chocolate genoise with raspberry buttercream
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I enjoy making up birthday cakes. It’s never a ready made recipe: first I decide on the base cake (sponge! sponge! or even better – genoise!), plain or flavoured (chocolate!), then compose the fillings and frostings. The chocolate requirement usually comes from my nearest and dearest, for my own birthday I will go for a fruity version – fitting as it’s in summer.
But fruit, especially raspberries, goes well with chocolate too and it breaks the chocolatey sickliness with a hint of sour. My favourite and failsafe fillings are whipped cream fools, mascarpone concoctions or buttercreams. Not so much crème pâtissière – I find it slightly cloying.
This number here is delishhh – I can wholeheartedly recommend that combination for a birthday or a non-birthday cake. It can be prepared in stages: the buttercream and the mousse filling easily a day ahead and they will sit in the fridge, just brought to room temperature before using. Alternatively the genoise can be baked a day in advance and kept in the fridge wrapped in foil – it will slice all the better if chilled.
The recipe for the genoise is courtesy of The Delectable Hodgepodge. The chocolate frosting idea I found ages ago but regrettably forget where, it just stuck in my head, being so very simple.
chocolate genoise with raspberry buttercreamServings: 12Time: 3-4 hours
- For the chocolate genoise:
- 70g plain flour
- 20g cocoa powder
- 3 eggs
- 1 egg yolk
- 90g caster sugar
- 30g butter
- For the raspberry buttercream:
- 100g raspberries, fresh or frozen
- 100g butter, softened
- 185g icing sugar
- 2 tsp double cream
- For the chocolate frosting:
- 100g good quality dark chocolate, 70% cocoa
- 300ml double cream
- 2 tbsp. icing sugar
1. Preheat the oven to 180C/350F/gas 4. Prepare a round 20cm tin by buttering and flouring it thoroughly. Place a disk of parchment at the bottom. Mix the flour and cocoa powder and sieve it 2 or 3 times.
2. Prepare a pan with hot water – or bain-marie – large enough to contain the bowl you will be making the batter in. Break the eggs and the egg yolk into the bowl placed in hot water or over bain-marie and beat on low speed with a hand-held mixer until the eggs become foamy. Add the sugar, little by little. Keep beating on low speed until the eggs warm up slightly – to just about body temperature.
3. Take the bowl out of the water and beat in a standing mixer (with a balloon attachment), or continue with hand-held, at high speed for about 5 minutes, then medium speed for another 5 minutes. They should inflate to about five times their original volume, turn pale and form ribbons when the mixer paddle is removed. Sieve the flour and cocoa mix over the egg mix from high above in two or three goes folding it in very gently each time before sieving in more. Make sure the mix does not deflate. Then get a heaped spoonful of the batter and mix with the warm butter, then fold it gently back in.
4. Pour the batter into the tin and twist it sharply to remove large air bubbles. Bake for 25-30 minutes until the sponge crackles slightly when pressed with a finger and leaves a small indentation.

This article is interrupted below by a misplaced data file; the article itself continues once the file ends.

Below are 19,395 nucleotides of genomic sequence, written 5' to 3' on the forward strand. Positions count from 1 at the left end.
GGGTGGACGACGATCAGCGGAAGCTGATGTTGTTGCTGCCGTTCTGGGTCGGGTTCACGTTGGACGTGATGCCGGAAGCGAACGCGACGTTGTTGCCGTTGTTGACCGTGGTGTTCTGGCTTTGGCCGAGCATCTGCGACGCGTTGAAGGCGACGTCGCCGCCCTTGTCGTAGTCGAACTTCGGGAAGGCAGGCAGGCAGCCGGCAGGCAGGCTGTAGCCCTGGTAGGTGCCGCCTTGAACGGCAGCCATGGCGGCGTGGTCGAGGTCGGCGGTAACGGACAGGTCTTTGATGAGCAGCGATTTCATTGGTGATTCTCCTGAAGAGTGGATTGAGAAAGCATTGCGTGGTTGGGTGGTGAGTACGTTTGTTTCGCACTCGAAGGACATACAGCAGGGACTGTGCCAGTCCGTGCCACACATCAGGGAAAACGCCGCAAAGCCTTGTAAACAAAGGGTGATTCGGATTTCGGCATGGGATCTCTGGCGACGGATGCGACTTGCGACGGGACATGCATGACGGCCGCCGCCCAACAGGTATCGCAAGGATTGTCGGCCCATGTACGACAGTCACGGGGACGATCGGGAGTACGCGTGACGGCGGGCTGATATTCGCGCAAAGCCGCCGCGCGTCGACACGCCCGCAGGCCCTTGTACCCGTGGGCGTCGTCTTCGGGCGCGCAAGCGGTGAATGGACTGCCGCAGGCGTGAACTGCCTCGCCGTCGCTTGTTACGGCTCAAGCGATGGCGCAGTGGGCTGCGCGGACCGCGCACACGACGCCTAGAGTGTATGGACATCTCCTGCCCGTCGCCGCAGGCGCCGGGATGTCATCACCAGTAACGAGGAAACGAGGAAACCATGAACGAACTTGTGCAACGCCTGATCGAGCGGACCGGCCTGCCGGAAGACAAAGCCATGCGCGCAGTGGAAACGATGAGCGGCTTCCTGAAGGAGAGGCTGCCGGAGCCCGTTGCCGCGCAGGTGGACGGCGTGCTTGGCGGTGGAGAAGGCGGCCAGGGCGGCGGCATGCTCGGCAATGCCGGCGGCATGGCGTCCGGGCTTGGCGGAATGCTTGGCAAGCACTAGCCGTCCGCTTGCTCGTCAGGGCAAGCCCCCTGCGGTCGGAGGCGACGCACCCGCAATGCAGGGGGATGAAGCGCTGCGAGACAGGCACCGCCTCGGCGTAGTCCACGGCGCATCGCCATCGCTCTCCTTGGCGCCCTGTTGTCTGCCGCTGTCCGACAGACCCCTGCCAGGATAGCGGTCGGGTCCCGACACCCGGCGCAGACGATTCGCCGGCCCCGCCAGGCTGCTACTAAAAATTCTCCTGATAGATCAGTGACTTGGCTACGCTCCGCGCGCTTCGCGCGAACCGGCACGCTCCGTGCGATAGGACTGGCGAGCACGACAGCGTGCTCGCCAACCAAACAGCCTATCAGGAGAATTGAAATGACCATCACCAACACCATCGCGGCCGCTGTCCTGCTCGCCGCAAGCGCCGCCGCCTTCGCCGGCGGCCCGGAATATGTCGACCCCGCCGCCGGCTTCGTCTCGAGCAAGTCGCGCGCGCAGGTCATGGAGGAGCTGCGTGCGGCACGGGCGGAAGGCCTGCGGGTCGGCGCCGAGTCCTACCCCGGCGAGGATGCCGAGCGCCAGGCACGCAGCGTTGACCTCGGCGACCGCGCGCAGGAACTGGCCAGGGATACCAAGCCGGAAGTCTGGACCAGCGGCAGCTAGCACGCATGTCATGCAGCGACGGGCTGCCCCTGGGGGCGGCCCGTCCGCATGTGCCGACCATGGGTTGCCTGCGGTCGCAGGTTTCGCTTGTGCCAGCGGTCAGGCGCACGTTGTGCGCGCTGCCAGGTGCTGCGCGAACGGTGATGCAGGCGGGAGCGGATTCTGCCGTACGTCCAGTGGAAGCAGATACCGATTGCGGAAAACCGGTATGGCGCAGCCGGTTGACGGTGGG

5. Take out and drop from 20cm height onto a couple of folded tea towels, two or three times. This is the fun part, and it works so well it’s amazing – contrary to appearance, it stops the sponge from collapsing and sinking. Turn the tin upside down onto a wooden board and leave for 5 minutes. Turn it the right side up, remove from the tin and cool completely on a cake rack.
6. Prepare the raspberry puree: if using frozen raspberries, thaw them completely in a sieve placed over a bowl. Discard the liquid dripped into the bowl, then pass the raspberries through the sieve with a bottom of a large spoon until very little pulp and seeds remain on the sieve, scrape the bottom of the sieve several times whilst doing it.
7. To make the buttercream, beat the butter until pale and fluffy. Still beating, add the raspberry puree by a spoonful and the icing sugar by a couple of spoonfuls. Reserve a little puree to spread on the cake halves. At the end add the cream and whisk in. If you’ve been generous with the puree the buttercream might curdle slightly – adding a bit more icing sugar might save it but anyway this won’t affect the taste and the filling goes inside not on top of the cake so it won’t be too unsightly.
8. Prepare the chocolate frosting: break the chocolate into small pieces into a bowl and add the icing sugar. In a small pan bring the double cream to the boil and pour it boiling over the chocolate. Leave to stand for a couple of minutes and then stir it well. Leave to cool completely, then place in the fridge for at least half an hour.
9. Whip the chilled chocolate mix with a hand or in a standing mixer with a balloon attachment until it thickens, lightens in colour and has a mousse consistency – don’t over-whip.
10. Assemble the cake: slice the genoise horizontally using a cake slicing wire, a very sharp knife or a cotton thread (make a shallow incision with a sharp knife along the edge, halfway through its height. Take a length of cotton thread and wrap around the cake, fitting it into the incision. Twist the thread as if you wanted to strangle the cake until it cuts through).
11. Place the two halves on a board, cut sides up. Spread the reserved raspberry puree on both halves, pipe or spread the raspberry buttercream over the bottom half, slide the top layer onto the filling and press gently all around with your hand, until the filling shows up at the edges.
12. To frost the cake you can either simply slather the chocolate frosting over the top and the sides with a palette knife. Alternatively stuff the frosting into a piping bag with a star shaped nozzle and pipe little rosettes all over the cake including the sides. Chill in the fridge, grate some white chocolate over the top if you fancy.